|Title||Management practices in tallgrass prairie: Large- and small-scale experimental effects on species composition|
|Publication Type||Journal Article|
|Year of Publication||1993|
|Authors||Gibson, DJ, Seastedt, TR, Briggs, JM|
|Journal||Journal of Applied Ecology|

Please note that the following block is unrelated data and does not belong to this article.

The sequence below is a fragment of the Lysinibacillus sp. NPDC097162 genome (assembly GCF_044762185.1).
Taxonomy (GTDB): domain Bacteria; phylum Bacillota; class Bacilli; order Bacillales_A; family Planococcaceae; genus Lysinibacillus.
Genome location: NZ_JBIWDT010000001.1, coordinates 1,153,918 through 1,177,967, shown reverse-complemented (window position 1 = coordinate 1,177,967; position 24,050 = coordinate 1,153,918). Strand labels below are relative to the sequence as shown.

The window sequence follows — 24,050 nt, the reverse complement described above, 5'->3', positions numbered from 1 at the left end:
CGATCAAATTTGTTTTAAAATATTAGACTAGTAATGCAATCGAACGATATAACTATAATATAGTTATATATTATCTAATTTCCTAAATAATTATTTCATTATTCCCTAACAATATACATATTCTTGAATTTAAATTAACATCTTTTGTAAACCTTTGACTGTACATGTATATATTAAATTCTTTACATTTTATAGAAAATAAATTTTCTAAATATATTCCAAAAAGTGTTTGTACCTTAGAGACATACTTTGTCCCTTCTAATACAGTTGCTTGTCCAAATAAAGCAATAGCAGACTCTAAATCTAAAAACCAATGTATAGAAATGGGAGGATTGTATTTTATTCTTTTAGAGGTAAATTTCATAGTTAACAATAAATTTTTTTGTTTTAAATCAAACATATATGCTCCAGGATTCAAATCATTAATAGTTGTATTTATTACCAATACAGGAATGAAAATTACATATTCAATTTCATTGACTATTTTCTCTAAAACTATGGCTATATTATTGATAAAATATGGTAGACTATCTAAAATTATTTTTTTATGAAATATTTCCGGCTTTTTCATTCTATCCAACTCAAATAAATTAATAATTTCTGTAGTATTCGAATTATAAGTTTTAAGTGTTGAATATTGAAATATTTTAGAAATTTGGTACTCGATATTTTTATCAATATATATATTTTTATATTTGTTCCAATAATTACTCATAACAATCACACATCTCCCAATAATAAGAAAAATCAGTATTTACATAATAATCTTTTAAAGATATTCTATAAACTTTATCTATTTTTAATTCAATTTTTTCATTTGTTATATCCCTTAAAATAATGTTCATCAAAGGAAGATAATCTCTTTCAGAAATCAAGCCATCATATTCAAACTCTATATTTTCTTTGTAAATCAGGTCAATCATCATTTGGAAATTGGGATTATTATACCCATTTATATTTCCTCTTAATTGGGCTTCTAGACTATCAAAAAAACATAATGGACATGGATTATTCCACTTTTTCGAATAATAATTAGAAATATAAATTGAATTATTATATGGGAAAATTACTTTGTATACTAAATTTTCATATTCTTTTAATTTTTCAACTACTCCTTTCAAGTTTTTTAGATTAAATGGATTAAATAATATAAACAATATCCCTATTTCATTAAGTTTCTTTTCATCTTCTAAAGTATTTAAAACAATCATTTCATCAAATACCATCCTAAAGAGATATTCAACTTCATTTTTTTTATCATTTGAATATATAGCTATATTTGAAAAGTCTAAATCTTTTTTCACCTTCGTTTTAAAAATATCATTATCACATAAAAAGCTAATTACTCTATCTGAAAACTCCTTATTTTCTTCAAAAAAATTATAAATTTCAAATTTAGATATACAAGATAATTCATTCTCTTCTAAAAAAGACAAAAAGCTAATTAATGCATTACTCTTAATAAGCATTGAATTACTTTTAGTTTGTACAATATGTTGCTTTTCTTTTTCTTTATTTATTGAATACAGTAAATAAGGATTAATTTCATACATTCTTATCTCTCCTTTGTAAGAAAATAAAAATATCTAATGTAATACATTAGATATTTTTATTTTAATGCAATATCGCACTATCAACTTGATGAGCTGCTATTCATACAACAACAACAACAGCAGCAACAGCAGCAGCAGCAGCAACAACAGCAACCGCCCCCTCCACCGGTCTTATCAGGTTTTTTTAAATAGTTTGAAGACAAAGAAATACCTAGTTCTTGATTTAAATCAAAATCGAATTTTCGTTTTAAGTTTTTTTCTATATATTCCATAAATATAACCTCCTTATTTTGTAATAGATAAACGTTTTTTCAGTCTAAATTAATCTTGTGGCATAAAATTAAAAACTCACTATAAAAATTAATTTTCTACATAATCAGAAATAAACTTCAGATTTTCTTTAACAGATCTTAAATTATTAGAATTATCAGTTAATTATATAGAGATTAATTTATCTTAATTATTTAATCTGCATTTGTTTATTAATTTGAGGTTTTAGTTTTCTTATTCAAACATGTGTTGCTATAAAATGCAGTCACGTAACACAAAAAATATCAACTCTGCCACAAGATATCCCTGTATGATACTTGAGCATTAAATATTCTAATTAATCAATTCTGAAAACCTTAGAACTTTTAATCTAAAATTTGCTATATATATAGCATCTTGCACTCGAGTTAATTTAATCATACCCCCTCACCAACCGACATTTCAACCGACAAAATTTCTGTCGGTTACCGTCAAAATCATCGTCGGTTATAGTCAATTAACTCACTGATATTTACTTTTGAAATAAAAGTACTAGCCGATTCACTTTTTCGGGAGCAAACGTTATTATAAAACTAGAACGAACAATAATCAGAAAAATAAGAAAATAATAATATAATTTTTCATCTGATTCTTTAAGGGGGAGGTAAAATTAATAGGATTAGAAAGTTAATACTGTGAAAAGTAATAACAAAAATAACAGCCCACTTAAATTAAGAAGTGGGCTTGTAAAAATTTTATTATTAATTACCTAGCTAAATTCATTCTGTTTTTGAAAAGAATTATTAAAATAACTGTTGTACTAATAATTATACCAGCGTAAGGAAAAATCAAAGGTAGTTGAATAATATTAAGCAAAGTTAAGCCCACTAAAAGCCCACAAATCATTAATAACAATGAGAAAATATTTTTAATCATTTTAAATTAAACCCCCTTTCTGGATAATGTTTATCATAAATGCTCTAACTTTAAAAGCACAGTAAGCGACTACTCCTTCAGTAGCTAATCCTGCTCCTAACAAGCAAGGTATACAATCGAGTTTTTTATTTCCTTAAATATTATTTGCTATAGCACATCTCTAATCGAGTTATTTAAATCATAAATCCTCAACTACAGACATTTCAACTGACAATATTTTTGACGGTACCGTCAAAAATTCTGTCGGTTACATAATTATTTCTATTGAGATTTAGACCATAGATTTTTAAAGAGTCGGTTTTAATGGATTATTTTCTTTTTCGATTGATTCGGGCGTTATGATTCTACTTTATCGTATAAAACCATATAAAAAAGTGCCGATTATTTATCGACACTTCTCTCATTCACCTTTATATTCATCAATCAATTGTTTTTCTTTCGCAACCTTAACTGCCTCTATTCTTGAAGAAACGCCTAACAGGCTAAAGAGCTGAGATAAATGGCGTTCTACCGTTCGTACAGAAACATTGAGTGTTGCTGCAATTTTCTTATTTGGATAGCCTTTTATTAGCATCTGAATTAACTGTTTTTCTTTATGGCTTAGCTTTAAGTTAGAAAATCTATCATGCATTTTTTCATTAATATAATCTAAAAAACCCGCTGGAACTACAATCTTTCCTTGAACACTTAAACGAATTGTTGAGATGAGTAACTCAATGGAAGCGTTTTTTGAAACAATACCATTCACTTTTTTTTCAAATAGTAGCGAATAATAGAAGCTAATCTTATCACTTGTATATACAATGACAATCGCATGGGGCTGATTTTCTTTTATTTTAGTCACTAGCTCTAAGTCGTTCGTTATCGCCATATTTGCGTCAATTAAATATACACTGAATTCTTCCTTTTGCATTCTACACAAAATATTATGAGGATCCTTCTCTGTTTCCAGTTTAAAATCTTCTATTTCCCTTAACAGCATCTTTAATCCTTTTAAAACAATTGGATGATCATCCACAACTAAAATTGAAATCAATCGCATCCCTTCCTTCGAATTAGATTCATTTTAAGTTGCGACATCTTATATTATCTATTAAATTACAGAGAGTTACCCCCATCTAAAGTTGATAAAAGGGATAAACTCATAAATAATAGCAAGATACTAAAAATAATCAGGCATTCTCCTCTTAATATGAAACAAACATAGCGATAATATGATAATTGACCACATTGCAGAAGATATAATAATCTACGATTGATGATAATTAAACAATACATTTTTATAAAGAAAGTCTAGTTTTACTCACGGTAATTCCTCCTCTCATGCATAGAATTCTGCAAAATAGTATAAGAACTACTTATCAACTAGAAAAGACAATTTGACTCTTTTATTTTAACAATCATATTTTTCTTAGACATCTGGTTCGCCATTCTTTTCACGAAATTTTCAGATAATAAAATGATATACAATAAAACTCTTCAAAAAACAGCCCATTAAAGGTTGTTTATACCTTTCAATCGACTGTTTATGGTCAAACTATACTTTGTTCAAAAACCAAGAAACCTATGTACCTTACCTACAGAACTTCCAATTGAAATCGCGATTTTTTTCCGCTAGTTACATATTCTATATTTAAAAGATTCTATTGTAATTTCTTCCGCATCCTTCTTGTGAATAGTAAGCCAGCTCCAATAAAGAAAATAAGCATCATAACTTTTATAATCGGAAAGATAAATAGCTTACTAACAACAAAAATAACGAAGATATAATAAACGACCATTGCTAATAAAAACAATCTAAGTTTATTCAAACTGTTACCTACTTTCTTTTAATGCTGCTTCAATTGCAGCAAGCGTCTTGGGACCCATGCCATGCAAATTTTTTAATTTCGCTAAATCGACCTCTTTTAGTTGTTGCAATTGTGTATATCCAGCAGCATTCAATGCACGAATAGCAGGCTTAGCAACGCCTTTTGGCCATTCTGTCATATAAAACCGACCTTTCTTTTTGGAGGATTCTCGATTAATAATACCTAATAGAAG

Many studies from grasslands have reported how differing management techniques affect production levels and species composition (e.g., Ehrenreich & Aikman 1963; Wells 1980; Parr & Way 1988). In most studies the main emphasis has been on a single treatment (e.g., mowing, grazing or burning) under either highly controlled small-scale, experimental conditions (Hover & Bragg 1981; Collins 1987; Cox 1988) or less rigorous large-scale descriptive field studies (e.g., Abrams & Hulbert 1987; Gibson & Hulbert 1987). There are inherent strengths and weaknesses to both these approaches. Experimental studies, usually carried out at only one site or in small plots, may reflect local conditions; conversely, large-scale field observations usually lack statistical rigour (Hurlbert 1984) and treatment effects may be obscured by large-scale landscape heterogeneity (e.g. Gibson 1988a).